Religious nation sure, and best abodes,
When every garden is o'errun with gods!

Many early documents tell of onion cultivation and use. There is evidence that the Sumerians were growing onions as early as 2500 B.C. The great food historian, Waverly Root, cites a Sumerian text dated to about 2400 B.C. that tells of someone plowing of the city governor's onion plot.

Three different varieties of alliums (onions) are mentioned to have been eaten by the Israelites in the Biblical book Numbers; leeks, onions and garlic.

The Roman writer Pliny the Elder wrote of onions grown in Pompeii. When Pompeii was excavated, archaeologists found cavities in the gardens where the onion bulbs had grown, just as he had written.

Texts from India dated to the early 6th C. write of the onion's use as medicine. They were used as a diuretic, and taken for the heart, the eyes and the joints.

Recent History                         Back to Top of Page

The onions we use today are very similar to those described and eaten 2000 years ago. By 1900, plant breeders were already refining the species to meet the needs of the grower and consumer. A 1900 seed catalog might offer red, yellow, white, oblate, globe and spindle shaped onions.

The accidental discovery of a male-sterile onion by the botanist Henry Jones in 1925 marked the beginning of modern onion breeding. Crossing the sterile line of onions with other onions having desirable characteristics could produce new and better hybrids. Cooperative breeding programs began at universities all across the country. The result was that onion varieties were developed for specific and varied growing conditions.

Onion breeders have been able to strengthen the plant's resistance to many diseases. It is now possible to plant varieties that are not only immune to most diseases but are resistant to diseases prevalent in certain types of geographic areas. For example, researchers in Wisconsin were able to breed for onions containing more phenol. Phenol, when it is diluted, is carbolic acid. Carbolic acid can be used to protect onions from smudge, a naturally occurring mold-like condition.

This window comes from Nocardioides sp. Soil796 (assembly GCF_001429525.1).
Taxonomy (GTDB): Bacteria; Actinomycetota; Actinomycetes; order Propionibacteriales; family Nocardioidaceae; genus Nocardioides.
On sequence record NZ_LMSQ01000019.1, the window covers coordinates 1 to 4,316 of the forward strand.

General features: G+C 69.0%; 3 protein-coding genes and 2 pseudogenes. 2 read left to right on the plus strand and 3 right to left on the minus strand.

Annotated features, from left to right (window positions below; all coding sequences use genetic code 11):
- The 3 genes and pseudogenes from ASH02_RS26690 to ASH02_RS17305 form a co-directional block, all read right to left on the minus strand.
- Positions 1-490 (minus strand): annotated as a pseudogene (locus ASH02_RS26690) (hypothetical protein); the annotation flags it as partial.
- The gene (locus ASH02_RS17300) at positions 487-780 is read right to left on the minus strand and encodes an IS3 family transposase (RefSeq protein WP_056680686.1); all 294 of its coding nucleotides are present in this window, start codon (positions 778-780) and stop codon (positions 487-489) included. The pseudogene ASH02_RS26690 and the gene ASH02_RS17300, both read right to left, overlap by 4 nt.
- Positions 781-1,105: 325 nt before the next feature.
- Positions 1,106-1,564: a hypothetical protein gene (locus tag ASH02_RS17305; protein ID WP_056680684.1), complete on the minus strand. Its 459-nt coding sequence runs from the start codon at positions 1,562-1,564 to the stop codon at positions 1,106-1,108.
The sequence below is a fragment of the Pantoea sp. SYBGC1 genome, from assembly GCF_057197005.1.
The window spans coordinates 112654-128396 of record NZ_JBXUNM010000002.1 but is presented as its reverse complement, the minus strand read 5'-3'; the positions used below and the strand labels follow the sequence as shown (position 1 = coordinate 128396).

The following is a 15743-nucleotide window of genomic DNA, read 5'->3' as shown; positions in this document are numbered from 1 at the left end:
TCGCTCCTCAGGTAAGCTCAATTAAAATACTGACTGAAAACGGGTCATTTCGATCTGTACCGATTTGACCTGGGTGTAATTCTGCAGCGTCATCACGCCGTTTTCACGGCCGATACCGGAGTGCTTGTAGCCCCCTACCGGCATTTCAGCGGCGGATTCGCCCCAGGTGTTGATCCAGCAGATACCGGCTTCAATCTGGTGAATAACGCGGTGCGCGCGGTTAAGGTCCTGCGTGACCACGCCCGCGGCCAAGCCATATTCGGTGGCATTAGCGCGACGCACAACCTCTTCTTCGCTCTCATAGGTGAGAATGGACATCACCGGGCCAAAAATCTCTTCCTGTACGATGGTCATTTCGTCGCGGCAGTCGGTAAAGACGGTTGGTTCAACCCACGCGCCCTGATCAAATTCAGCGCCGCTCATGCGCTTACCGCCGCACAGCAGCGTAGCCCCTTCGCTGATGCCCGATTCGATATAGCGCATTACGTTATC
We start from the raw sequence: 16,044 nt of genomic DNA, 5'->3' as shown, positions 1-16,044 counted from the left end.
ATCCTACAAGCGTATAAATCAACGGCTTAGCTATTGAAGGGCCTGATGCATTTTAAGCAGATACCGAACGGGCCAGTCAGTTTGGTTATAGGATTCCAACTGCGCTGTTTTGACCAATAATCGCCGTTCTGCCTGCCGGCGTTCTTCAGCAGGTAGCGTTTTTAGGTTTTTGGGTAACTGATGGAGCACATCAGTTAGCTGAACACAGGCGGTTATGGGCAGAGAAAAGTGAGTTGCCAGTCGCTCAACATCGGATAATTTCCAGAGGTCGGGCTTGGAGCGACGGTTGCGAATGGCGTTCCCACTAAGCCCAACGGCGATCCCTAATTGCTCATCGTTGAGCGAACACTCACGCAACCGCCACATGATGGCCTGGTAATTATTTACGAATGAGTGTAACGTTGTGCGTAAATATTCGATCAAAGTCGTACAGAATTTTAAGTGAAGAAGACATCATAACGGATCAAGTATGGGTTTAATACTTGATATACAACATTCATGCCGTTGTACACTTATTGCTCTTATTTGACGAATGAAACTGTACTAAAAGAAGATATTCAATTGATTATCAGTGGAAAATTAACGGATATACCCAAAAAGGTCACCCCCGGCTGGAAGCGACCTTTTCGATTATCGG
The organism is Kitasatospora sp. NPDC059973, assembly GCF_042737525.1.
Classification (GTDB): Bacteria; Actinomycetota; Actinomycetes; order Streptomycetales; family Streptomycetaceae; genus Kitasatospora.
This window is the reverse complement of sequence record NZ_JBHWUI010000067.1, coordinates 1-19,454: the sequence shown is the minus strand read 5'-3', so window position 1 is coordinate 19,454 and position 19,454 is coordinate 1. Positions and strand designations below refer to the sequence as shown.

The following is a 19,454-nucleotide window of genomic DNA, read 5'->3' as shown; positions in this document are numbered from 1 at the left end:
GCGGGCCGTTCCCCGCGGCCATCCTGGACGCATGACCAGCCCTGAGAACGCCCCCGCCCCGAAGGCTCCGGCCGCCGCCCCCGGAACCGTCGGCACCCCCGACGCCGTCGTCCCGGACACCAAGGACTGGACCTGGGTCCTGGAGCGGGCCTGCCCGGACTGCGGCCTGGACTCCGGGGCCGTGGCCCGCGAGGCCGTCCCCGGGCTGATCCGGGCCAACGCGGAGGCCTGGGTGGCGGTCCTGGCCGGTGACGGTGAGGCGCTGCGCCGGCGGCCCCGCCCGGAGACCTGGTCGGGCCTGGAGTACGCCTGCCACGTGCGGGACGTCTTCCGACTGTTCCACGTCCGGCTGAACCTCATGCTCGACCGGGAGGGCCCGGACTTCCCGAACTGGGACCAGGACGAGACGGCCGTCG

The complex role of day-length in onion bulb development was another important factor in breeding onion varieties. Many onion varieties were developed which would form bulbs at the correct time, i.e. varieties for both northern and southern growers.

In 1945, analysis of the sulfur compounds in onions (the compound that makes people cry when an onion is cut) resulted in breeders being able to develop a sweet onion. These onions are spring and summer onions, high in water and sugar content, and known for their sweet mild flavor. They don't store as well as other onion varieties do, but they offer a distinctive variation in flavor and have become very popular.

Today, most of the onions eaten in North America are storage onions, grown primarily in western Idaho and eastern Oregon. As much as a quarter of the U.S. fall and winter crop of storage onions is produced in this area. California produces an equivalent amount, another 25% of America's onions, and not just storage onions, but also sweet, speciality, and processing onions. In fact, half of California's onion production goes to processors. Other states produce substantially lesser amounts. Texas grows about 10% of the total onion acreage, mostly sweets; Georgia grows about 5%. New Mexico, Washington, and Arizona also produce substantial quantities of sweets. Colorado, New York, Michigan, Wisconsin, Nevada, Utah, Nebraska and Ohio are also onion-growing states.

There are onion varieties for every climate and latitude, large and small, hot and sweet, ready to eat and storage types. So many varieties, so many producing areas. There should never be a time when onions cannot be found in any supermarket.